Shinya TakahashiSuzuko MimoriMinami TanakaShuta Morishima
Hitorigurashi no Shougakusei
Episode 1 also reviewed here: Anime 1st episodes 2017: H
Also known as: Latchkey Grade Schooler
Medium: TV, series
Year: 2017
Director: Haruki Kasugamori
Original creator: Koichiro Matsushita
Actor: Haruka Fushimi, Minami Tanaka, Raiko Sakamoto, Shinya Takahashi, Shuta Morishima, Suzuko Mimori
Keywords: anime
Country: Japan
Language: Japanese
Format: 10 three-minute episodes
Website category: Anime 2017
Review date: 7 September 2018
Hitorigurashi Shougakusei
It's one of eight "Tate Anime" from Production I.G. "Tate" means "vertical". They're for smartphones. I believe they're all in the same format (10 three-minute episodes), running for a fortnight with a new episode every weekday.
This makes them look weird on anything that's not a phone, but you used to it. You might find some of them on YouTube. I think it's a good idea, although obviously I'm not the target audience since I don't own a mobile phone. Anyway, this particular show's based on a four-panel manga from Amazon Kindle. It's about a nine-year-old girl called Rin who lives alone because her parents are dead. She doesn't let it get her down, though. She's cheerful. She runs the family cafe on her own, which raises the obvious question of "WHY ISN'T SHE DEAD YET???" because she's terrible at it. She can't cook and she's at school half the day anyway. She hardly has any customers, but the vanishingly few people you'll see in her cafe fall into two categories:
(a) first-timers who are in for a shock,
(b) customers who come back out of pity and will react with horror to being given extra food for free. It's tough enough just eating the stuff you've ordered.
It's amazing that Rin hasn't starved to death for lack of money, but there she is. The last episode even suggests that she'll still be running her cafe in three years' time, perhaps thanks to improved cooking. (Nine-year-old Rin has a sweet tooth and will use chocolate as a surprise ingredient.) She's dirt poor, mind you. Her clothes are patched, she's usually hungry at school and she makes erasers out of gum tape. However she's always cheerful and I think she survives because everyone likes her. They'll do things like bringing an extra lunch to school to give to her.
The show's secret ingredient, I think, isn't Rin herself, but the effect she has on the world. People she meets turn into better versions of themselves. Her business is obviously at risk of bankruptcy, so they return to her cafe and eat her food. They give her free stuff. In one episode, they make clothes for her. Ep.6 is about a grumpy-looking taiyaki seller who eventually manages to smile because he's been laughing in a good-natured way at the ridiculous onigiri Rin made for him. Ep.10 pits Rin against a burglar.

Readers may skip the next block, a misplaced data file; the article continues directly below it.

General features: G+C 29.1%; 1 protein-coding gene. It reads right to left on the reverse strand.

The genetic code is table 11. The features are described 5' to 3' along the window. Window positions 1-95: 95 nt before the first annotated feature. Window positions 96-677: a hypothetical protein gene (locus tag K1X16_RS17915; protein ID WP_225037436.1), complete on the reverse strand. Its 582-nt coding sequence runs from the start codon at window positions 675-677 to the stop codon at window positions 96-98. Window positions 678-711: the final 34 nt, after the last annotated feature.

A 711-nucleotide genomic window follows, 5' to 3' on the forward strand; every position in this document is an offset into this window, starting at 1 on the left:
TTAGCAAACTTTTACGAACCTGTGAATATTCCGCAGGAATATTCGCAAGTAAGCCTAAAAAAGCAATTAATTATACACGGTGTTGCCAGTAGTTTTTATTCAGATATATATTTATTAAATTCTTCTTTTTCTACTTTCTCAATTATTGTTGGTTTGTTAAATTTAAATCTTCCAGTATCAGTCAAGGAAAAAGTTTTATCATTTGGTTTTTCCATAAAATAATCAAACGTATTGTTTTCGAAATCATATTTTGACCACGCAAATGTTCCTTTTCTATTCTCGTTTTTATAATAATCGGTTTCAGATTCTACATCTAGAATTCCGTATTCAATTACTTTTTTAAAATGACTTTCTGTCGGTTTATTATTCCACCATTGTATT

Rin's living off charity, essentially, but she never realises. Indeed, she's the kind of girl who could find a coin in the road and would hand it in to the police.
The show has two kinds of episodes: cafe and school. The latter gradually overtake the former, because they have a stronger supporting cast. Rin's classmates include Mie (a rich snob who tries to be a bitch to Rin but can't keep it up and is quickly worn down to reluctant niceness) and Ryou (enthusiastic, energetic and insensitive). Mie will misunderstand Ryou using the word "love" in ep.8, for instance, while Ryou has an unfortunate habit of throwing out "rubbish". This is pretty stupid of him, given the kind of bags Rin might be forced to use for, say, a packed lunch.
This anime is charming because it's depressing. Rin's situation is really dark. A more realistic show would probably be hard to watch and I wasn't kidding when I said I was surprised that she hadn't died yet. Each episode packs a lot into three minutes and you'll find yourself in a strange place when you watch it. It's heartwarming, but it's not. It makes you feel good by showing you something very bad. However Rin herself is a lovely little girl and she makes other people get lovelier too. The show's short format and lack of plot means it's really just a slice-of-life throwaway, but as an emotional experience I think it's quite complicated and interesting. Will it make you happy? Is it sad and dark? Essentially the former, but with lurking undertones of the latter, I think.